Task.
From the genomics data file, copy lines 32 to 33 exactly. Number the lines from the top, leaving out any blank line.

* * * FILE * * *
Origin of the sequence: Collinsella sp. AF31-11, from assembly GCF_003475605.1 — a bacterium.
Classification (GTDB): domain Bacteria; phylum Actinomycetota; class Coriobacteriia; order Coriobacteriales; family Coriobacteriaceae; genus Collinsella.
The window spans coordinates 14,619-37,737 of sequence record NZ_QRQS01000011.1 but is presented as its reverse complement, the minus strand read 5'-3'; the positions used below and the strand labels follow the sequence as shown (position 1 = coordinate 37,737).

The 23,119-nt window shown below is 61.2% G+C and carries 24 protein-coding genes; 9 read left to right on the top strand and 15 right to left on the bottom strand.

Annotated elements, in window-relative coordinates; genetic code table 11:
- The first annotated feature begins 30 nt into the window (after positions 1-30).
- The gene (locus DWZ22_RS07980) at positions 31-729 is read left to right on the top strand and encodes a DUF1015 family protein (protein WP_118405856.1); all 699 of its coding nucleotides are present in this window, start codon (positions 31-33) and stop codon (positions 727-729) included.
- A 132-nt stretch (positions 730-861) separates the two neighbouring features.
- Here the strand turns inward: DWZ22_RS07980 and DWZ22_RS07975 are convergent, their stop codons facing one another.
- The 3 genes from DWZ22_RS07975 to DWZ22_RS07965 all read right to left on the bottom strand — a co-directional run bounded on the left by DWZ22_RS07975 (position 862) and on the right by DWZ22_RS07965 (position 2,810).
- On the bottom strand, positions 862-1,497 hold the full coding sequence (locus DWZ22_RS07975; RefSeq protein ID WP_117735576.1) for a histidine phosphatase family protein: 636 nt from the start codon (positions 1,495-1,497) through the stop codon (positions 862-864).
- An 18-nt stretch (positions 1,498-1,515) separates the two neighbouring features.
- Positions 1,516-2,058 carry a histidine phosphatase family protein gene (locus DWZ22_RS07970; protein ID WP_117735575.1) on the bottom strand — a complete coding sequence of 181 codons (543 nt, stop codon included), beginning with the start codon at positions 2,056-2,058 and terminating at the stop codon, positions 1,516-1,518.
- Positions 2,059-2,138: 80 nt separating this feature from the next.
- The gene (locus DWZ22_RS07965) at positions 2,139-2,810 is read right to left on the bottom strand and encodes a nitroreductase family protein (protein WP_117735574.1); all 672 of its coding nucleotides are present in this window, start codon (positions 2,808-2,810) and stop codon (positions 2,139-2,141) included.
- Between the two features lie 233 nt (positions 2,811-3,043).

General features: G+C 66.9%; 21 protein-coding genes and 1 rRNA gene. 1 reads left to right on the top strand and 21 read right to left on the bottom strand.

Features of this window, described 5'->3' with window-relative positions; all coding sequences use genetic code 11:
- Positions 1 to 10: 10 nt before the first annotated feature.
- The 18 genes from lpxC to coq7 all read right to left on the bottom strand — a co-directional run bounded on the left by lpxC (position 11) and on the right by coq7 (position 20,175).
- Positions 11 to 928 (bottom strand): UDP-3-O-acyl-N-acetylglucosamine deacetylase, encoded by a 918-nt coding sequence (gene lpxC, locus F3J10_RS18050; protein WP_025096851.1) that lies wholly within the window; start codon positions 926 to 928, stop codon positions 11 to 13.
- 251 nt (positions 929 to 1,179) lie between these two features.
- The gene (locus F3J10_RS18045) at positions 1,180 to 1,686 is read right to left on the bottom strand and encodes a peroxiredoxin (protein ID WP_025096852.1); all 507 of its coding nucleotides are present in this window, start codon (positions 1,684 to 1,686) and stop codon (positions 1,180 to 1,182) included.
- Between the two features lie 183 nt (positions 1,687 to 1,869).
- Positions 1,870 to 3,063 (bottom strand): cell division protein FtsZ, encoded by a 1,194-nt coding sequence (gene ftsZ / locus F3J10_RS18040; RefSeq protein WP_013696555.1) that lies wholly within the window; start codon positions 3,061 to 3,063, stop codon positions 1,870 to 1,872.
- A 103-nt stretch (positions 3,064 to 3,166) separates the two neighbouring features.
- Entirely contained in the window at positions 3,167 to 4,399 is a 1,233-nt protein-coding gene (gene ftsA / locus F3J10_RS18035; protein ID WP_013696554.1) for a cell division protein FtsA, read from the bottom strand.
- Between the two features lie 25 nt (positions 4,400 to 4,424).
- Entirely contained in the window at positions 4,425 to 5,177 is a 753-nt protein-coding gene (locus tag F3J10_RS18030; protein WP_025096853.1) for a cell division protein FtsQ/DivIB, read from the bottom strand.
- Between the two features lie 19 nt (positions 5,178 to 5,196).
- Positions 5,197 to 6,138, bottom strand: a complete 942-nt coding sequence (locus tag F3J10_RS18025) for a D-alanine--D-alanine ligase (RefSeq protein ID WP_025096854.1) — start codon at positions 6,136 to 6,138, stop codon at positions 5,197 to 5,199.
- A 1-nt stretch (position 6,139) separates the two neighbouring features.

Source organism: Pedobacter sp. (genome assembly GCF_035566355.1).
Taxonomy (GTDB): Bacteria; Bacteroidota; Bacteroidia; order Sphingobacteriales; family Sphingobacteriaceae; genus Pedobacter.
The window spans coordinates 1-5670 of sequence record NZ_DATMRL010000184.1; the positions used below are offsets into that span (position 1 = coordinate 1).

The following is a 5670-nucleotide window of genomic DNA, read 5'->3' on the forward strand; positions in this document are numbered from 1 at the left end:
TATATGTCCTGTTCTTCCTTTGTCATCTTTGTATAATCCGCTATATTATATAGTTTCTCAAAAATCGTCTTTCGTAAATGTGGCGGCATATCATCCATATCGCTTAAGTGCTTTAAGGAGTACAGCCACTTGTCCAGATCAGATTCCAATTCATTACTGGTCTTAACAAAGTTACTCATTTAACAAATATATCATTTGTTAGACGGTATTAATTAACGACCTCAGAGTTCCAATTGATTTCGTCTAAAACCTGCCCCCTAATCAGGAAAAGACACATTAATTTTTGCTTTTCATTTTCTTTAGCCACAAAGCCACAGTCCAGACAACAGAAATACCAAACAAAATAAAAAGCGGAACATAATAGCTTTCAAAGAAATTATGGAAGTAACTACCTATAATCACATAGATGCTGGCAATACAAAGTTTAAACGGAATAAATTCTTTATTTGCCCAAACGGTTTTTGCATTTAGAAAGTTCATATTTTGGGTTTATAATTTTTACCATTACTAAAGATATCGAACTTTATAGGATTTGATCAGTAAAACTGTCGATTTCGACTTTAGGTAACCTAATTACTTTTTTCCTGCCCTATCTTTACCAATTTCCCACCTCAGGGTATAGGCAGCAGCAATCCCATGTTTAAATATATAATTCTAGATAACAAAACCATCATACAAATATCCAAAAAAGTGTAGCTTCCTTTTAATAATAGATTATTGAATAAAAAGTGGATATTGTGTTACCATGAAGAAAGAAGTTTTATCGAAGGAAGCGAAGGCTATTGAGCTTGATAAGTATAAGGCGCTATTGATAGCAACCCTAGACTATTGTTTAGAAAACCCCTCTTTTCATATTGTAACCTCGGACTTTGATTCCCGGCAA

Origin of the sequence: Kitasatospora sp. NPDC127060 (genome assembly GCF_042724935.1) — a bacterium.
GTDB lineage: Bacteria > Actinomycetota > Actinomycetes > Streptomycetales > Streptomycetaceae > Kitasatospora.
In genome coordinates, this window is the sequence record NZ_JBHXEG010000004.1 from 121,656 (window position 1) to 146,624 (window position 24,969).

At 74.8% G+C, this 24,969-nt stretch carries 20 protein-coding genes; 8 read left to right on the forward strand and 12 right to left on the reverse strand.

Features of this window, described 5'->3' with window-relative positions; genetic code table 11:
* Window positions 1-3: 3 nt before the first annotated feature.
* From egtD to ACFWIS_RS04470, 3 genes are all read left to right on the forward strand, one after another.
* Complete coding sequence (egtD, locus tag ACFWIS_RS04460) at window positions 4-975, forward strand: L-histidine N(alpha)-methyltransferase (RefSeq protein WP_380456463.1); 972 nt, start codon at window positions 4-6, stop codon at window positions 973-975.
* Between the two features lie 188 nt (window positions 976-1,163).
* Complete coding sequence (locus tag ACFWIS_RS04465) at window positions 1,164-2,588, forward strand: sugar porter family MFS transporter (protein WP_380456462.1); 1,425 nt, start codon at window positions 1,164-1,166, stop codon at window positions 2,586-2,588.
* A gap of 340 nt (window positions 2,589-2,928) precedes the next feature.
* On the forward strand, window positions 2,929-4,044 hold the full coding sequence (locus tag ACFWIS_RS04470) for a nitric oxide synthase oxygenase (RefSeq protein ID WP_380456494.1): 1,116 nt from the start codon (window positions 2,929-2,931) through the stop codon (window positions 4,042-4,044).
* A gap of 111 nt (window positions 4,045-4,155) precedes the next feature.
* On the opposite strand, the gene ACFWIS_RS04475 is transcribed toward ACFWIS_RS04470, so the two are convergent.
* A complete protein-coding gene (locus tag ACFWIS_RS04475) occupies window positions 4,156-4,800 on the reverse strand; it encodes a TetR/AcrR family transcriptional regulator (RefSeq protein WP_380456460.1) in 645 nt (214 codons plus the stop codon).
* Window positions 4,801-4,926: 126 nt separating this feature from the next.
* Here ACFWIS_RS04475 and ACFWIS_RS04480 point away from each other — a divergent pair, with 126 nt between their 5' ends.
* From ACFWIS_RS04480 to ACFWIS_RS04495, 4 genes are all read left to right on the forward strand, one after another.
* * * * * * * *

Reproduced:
- A 1-nt stretch (position 6,139) separates the two neighbouring features.

Source organism: Pedobacter sp. (genome assembly GCF_035566355.1).